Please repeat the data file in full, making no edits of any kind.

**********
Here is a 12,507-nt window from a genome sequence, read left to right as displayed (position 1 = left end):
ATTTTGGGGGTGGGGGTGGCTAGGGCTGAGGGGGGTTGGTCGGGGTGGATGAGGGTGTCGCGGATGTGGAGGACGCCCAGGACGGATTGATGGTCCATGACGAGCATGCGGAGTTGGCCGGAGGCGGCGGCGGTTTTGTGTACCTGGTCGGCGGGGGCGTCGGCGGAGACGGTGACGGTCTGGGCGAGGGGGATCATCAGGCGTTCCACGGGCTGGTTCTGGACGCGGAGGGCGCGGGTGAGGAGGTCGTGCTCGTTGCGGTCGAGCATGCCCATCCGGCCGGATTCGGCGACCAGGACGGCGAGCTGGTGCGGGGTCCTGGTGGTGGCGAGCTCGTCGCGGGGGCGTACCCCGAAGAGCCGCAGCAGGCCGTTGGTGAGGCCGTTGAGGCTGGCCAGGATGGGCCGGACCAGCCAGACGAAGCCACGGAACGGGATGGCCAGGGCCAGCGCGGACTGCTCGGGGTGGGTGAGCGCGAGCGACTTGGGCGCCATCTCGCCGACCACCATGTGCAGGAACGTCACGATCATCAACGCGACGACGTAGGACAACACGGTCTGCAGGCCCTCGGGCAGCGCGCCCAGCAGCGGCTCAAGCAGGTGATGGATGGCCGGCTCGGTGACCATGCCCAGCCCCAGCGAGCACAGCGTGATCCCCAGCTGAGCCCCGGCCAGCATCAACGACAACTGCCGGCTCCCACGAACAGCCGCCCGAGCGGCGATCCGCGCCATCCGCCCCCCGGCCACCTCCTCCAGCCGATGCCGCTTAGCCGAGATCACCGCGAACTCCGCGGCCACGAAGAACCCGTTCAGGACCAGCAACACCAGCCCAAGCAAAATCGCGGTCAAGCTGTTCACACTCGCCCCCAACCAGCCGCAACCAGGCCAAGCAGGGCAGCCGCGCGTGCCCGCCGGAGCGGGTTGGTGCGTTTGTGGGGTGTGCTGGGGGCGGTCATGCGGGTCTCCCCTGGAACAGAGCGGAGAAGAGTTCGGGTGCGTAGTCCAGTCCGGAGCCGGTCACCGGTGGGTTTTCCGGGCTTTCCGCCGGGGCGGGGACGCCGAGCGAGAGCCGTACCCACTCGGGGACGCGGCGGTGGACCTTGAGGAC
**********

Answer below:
Here is a 12,507-nt window from a genome sequence, read left to right as displayed (position 1 = left end):
ATTTTGGGGGTGGGGGTGGCTAGGGCTGAGGGGGGTTGGTCGGGGTGGATGAGGGTGTCGCGGATGTGGAGGACGCCCAGGACGGATTGATGGTCCATGACGAGCATGCGGAGTTGGCCGGAGGCGGCGGCGGTTTTGTGTACCTGGTCGGCGGGGGCGTCGGCGGAGACGGTGACGGTCTGGGCGAGGGGGATCATCAGGCGTTCCACGGGCTGGTTCTGGACGCGGAGGGCGCGGGTGAGGAGGTCGTGCTCGTTGCGGTCGAGCATGCCCATCCGGCCGGATTCGGCGACCAGGACGGCGAGCTGGTGCGGGGTCCTGGTGGTGGCGAGCTCGTCGCGGGGGCGTACCCCGAAGAGCCGCAGCAGGCCGTTGGTGAGGCCGTTGAGGCTGGCCAGGATGGGCCGGACCAGCCAGACGAAGCCACGGAACGGGATGGCCAGGGCCAGCGCGGACTGCTCGGGGTGGGTGAGCGCGAGCGACTTGGGCGCCATCTCGCCGACCACCATGTGCAGGAACGTCACGATCATCAACGCGACGACGTAGGACAACACGGTCTGCAGGCCCTCGGGCAGCGCGCCCAGCAGCGGCTCAAGCAGGTGATGGATGGCCGGCTCGGTGACCATGCCCAGCCCCAGCGAGCACAGCGTGATCCCCAGCTGAGCCCCGGCCAGCATCAACGACAACTGCCGGCTCCCACGAACAGCCGCCCGAGCGGCGATCCGCGCCATCCGCCCCCCGGCCACCTCCTCCAGCCGATGCCGCTTAGCCGAGATCACCGCGAACTCCGCGGCCACGAAGAACCCGTTCAGGACCAGCAACACCAGCCCAAGCAAAATCGCGGTCAAGCTGTTCACACTCGCCCCCAACCAGCCGCAACCAGGCCAAGCAGGGCAGCCGCGCGTGCCCGCCGGAGCGGGTTGGTGCGTTTGTGGGGTGTGCTGGGGGCGGTCATGCGGGTCTCCCCTGGAACAGAGCGGAGAAGAGTTCGGGTGCGTAGTCCAGTCCGGAGCCGGTCACCGGTGGGTTTTCCGGGCTTTCCGCCGGGGCGGGGACGCCGAGCGAGAGCCGTACCCACTCGGGGACGCGGCGGTGGACCTTGAGGAC